Some pollutants can be really toxic. Lead, arsenic, and mercury might cause us significant damage, but certain plants seem to handle them a lot better! Researchers are constantly on the hunt for plants that are able to survive in very toxic environments, and clean them up in the process of growing! One type of fern can accumulate levels of arsenic that most animals couldn’t survive. Genetic engineering of these special plants might even make them more hardy. Sometimes, different varieties of plants are grown together. The interactions between these different species of plants can help bioremediation go even faster.


Phytoremediation is most useful when pollutants are present in very low amounts throughout an ecosystem. It can be nearly impossible to collect all the pollutants. Plants cast their nets wide and do the collection for us.


Some plants convert toxic compounds into harmless forms. It’s important to consider that many plants cannot do this, or that compounds like arsenic may never be entirely harmless. In these cases, it’s important to still collect plants after they are done growing and dispose of the plant material carefully and safely. If this isn’t done, the plants might end up further polluting the area.

Bioremediation Through Microbes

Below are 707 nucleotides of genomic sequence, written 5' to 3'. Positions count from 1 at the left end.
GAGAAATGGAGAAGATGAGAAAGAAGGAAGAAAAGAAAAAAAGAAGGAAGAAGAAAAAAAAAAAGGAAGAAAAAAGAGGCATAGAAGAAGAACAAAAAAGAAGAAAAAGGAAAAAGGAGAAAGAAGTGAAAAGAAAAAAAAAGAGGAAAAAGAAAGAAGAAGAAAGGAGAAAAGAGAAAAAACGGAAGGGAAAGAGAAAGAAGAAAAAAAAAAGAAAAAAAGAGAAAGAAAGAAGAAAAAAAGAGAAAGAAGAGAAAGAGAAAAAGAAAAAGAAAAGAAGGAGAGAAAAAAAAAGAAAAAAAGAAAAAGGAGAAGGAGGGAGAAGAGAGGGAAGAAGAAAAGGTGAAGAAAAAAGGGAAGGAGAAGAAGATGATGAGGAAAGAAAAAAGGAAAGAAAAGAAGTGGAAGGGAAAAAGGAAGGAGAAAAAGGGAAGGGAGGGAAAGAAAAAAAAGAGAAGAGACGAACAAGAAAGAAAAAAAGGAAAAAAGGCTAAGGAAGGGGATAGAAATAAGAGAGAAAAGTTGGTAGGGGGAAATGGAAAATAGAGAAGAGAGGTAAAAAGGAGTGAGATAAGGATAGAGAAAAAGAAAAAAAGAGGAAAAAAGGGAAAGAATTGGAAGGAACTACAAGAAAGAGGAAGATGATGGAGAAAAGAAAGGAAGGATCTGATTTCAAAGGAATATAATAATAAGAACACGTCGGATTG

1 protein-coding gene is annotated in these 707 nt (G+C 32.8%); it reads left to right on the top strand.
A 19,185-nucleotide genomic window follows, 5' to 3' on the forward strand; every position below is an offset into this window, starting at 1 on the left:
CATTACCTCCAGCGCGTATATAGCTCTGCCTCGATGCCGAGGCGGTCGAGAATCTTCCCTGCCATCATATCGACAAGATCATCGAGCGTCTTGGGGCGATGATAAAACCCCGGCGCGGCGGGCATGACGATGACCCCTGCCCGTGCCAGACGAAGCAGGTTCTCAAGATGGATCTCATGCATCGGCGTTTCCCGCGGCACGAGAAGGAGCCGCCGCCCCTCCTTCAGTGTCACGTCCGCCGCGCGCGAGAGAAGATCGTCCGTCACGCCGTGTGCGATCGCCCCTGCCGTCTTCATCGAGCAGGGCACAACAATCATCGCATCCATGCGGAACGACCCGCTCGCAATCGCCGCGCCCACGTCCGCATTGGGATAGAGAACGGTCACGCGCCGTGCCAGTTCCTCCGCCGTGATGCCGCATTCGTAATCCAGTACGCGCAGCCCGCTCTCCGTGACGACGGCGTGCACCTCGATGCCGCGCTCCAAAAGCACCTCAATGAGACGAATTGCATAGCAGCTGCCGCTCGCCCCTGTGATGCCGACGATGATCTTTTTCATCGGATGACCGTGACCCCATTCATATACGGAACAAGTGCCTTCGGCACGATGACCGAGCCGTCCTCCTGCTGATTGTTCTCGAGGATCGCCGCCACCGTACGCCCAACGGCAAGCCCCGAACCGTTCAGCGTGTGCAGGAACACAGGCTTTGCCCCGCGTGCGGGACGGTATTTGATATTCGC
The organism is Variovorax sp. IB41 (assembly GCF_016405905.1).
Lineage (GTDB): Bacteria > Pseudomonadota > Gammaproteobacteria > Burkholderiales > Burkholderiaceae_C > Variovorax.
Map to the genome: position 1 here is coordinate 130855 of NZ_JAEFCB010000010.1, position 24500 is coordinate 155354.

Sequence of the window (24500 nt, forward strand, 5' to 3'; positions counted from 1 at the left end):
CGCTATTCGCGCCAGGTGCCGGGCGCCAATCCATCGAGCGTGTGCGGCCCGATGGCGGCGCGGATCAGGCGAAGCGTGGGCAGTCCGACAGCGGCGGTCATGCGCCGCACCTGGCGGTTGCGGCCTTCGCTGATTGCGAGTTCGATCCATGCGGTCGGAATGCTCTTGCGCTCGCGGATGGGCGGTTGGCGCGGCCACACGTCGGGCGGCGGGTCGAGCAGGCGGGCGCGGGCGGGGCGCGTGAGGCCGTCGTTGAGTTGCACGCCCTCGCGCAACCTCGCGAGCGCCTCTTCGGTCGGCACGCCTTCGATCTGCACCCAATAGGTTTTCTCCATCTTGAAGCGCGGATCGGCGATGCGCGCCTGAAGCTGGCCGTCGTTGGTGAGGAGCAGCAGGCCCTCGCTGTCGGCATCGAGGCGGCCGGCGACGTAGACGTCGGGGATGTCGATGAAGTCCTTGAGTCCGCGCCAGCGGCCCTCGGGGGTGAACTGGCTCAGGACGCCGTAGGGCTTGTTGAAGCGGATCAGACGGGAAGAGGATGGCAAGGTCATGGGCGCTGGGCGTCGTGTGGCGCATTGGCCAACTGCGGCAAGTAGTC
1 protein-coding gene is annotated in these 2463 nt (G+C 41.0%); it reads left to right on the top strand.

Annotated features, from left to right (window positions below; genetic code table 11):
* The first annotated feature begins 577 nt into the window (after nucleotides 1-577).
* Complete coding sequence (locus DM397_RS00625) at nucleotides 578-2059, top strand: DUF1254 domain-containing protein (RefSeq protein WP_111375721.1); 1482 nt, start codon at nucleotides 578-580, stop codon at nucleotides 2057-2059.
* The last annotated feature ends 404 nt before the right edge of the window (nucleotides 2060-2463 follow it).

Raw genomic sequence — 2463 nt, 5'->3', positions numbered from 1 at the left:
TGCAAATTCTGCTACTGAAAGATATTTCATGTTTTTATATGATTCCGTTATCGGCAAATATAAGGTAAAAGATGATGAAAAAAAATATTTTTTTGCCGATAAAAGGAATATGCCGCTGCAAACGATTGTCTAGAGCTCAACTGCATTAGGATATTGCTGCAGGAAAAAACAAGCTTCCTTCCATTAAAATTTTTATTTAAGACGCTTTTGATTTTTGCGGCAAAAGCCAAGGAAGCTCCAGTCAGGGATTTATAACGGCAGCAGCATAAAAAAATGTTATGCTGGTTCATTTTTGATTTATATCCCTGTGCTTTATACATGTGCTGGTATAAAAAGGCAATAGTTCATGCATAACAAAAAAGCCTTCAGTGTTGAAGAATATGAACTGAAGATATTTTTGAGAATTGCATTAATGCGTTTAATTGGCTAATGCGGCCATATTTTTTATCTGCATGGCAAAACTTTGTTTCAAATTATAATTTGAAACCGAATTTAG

Microbe bioremediation is definitely a very exciting field! Microbes are present in all corners of the world and perform so many different functions that it’s hard to imagine anything that a microbe couldn’t do!


Unlike plant bioremediation, microbes cannot accumulate toxins. They’re too small to hold any useful amount of pollutants, and they’re almost impossible to collect. Microbes are usually involved in triggering biodegradation. When you leave most materials alone for long enough, they gradually break down. Plastics and other artificial compounds don’t do so very easily. The sun and water isn’t enough to break down plastics. But researchers have identified types of microbes that can produce special chemicals which digest plastic! In this manner, plastic and other pollutants can be broken down by microbe bioremediation.